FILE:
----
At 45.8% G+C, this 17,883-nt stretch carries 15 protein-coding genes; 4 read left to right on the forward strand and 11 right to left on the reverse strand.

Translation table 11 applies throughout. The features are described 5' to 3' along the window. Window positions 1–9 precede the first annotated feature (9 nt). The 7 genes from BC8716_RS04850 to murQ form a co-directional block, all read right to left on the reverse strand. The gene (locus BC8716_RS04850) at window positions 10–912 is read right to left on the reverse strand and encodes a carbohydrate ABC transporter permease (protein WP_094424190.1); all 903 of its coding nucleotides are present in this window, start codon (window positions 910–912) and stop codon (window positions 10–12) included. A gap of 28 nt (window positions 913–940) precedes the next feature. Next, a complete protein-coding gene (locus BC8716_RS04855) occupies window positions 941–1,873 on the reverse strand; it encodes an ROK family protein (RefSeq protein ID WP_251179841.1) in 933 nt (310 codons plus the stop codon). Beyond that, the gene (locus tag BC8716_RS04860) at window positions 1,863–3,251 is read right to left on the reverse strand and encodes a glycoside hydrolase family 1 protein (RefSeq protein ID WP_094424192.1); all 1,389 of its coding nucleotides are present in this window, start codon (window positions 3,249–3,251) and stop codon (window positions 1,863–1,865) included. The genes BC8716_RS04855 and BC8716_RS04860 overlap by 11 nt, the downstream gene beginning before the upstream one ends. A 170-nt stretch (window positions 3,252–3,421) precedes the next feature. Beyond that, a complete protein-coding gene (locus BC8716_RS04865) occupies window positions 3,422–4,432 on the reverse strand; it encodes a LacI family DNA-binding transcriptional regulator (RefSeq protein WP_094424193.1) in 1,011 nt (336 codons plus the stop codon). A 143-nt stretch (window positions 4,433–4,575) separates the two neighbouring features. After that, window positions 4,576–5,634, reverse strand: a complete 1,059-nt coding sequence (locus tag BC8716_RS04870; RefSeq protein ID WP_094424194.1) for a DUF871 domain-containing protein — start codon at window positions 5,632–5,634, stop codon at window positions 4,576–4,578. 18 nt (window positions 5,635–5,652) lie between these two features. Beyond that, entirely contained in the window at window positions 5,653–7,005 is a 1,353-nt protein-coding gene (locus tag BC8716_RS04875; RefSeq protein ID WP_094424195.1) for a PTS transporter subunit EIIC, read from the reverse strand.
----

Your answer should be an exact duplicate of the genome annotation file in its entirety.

At 45.8% G+C, this 17,883-nt stretch carries 15 protein-coding genes; 4 read left to right on the forward strand and 11 right to left on the reverse strand.

Translation table 11 applies throughout. The features are described 5' to 3' along the window. Window positions 1–9 precede the first annotated feature (9 nt). The 7 genes from BC8716_RS04850 to murQ form a co-directional block, all read right to left on the reverse strand. The gene (locus BC8716_RS04850) at window positions 10–912 is read right to left on the reverse strand and encodes a carbohydrate ABC transporter permease (protein WP_094424190.1); all 903 of its coding nucleotides are present in this window, start codon (window positions 910–912) and stop codon (window positions 10–12) included. A gap of 28 nt (window positions 913–940) precedes the next feature. Next, a complete protein-coding gene (locus BC8716_RS04855) occupies window positions 941–1,873 on the reverse strand; it encodes an ROK family protein (RefSeq protein ID WP_251179841.1) in 933 nt (310 codons plus the stop codon). Beyond that, the gene (locus tag BC8716_RS04860) at window positions 1,863–3,251 is read right to left on the reverse strand and encodes a glycoside hydrolase family 1 protein (RefSeq protein ID WP_094424192.1); all 1,389 of its coding nucleotides are present in this window, start codon (window positions 3,249–3,251) and stop codon (window positions 1,863–1,865) included. The genes BC8716_RS04855 and BC8716_RS04860 overlap by 11 nt, the downstream gene beginning before the upstream one ends. A 170-nt stretch (window positions 3,252–3,421) precedes the next feature. Beyond that, a complete protein-coding gene (locus BC8716_RS04865) occupies window positions 3,422–4,432 on the reverse strand; it encodes a LacI family DNA-binding transcriptional regulator (RefSeq protein WP_094424193.1) in 1,011 nt (336 codons plus the stop codon). A 143-nt stretch (window positions 4,433–4,575) separates the two neighbouring features. After that, window positions 4,576–5,634, reverse strand: a complete 1,059-nt coding sequence (locus tag BC8716_RS04870; RefSeq protein ID WP_094424194.1) for a DUF871 domain-containing protein — start codon at window positions 5,632–5,634, stop codon at window positions 4,576–4,578. 18 nt (window positions 5,635–5,652) lie between these two features. Beyond that, entirely contained in the window at window positions 5,653–7,005 is a 1,353-nt protein-coding gene (locus tag BC8716_RS04875; RefSeq protein ID WP_094424195.1) for a PTS transporter subunit EIIC, read from the reverse strand.